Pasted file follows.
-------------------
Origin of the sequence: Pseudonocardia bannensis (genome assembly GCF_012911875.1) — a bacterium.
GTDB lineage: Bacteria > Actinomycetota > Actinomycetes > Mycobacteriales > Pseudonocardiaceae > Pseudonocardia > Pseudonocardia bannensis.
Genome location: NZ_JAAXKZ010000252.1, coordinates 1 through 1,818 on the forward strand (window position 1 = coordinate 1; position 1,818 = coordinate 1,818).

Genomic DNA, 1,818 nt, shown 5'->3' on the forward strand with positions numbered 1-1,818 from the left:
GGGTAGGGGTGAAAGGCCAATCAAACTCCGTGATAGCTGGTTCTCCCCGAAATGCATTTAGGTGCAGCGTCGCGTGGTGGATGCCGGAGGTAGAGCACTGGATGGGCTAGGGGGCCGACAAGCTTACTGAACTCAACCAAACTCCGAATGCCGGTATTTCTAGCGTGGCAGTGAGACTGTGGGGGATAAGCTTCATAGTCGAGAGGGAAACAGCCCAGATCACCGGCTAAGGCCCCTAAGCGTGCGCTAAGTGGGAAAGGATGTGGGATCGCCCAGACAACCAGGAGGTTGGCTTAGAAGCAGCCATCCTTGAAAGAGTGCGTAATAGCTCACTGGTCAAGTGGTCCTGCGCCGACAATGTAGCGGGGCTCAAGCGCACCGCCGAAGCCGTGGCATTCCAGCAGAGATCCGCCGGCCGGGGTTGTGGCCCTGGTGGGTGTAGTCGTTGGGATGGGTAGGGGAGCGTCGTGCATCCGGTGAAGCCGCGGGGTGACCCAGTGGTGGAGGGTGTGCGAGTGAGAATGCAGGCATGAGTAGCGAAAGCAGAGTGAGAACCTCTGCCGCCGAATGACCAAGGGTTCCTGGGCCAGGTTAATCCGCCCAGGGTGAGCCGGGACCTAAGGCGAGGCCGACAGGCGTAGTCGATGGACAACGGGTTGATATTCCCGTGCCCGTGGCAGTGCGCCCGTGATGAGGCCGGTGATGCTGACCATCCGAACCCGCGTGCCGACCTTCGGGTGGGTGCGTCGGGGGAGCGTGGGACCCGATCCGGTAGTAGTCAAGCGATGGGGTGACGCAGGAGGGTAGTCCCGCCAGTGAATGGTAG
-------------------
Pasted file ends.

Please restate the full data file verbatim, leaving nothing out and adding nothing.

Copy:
Origin of the sequence: Pseudonocardia bannensis (genome assembly GCF_012911875.1) — a bacterium.
GTDB lineage: Bacteria > Actinomycetota > Actinomycetes > Mycobacteriales > Pseudonocardiaceae > Pseudonocardia > Pseudonocardia bannensis.
Genome location: NZ_JAAXKZ010000252.1, coordinates 1 through 1,818 on the forward strand (window position 1 = coordinate 1; position 1,818 = coordinate 1,818).

Genomic DNA, 1,818 nt, shown 5'->3' on the forward strand with positions numbered 1-1,818 from the left:
GGGTAGGGGTGAAAGGCCAATCAAACTCCGTGATAGCTGGTTCTCCCCGAAATGCATTTAGGTGCAGCGTCGCGTGGTGGATGCCGGAGGTAGAGCACTGGATGGGCTAGGGGGCCGACAAGCTTACTGAACTCAACCAAACTCCGAATGCCGGTATTTCTAGCGTGGCAGTGAGACTGTGGGGGATAAGCTTCATAGTCGAGAGGGAAACAGCCCAGATCACCGGCTAAGGCCCCTAAGCGTGCGCTAAGTGGGAAAGGATGTGGGATCGCCCAGACAACCAGGAGGTTGGCTTAGAAGCAGCCATCCTTGAAAGAGTGCGTAATAGCTCACTGGTCAAGTGGTCCTGCGCCGACAATGTAGCGGGGCTCAAGCGCACCGCCGAAGCCGTGGCATTCCAGCAGAGATCCGCCGGCCGGGGTTGTGGCCCTGGTGGGTGTAGTCGTTGGGATGGGTAGGGGAGCGTCGTGCATCCGGTGAAGCCGCGGGGTGACCCAGTGGTGGAGGGTGTGCGAGTGAGAATGCAGGCATGAGTAGCGAAAGCAGAGTGAGAACCTCTGCCGCCGAATGACCAAGGGTTCCTGGGCCAGGTTAATCCGCCCAGGGTGAGCCGGGACCTAAGGCGAGGCCGACAGGCGTAGTCGATGGACAACGGGTTGATATTCCCGTGCCCGTGGCAGTGCGCCCGTGATGAGGCCGGTGATGCTGACCATCCGAACCCGCGTGCCGACCTTCGGGTGGGTGCGTCGGGGGAGCGTGGGACCCGATCCGGTAGTAGTCAAGCGATGGGGTGACGCAGGAGGGTAGTCCCGCCAGTGAATGGTAG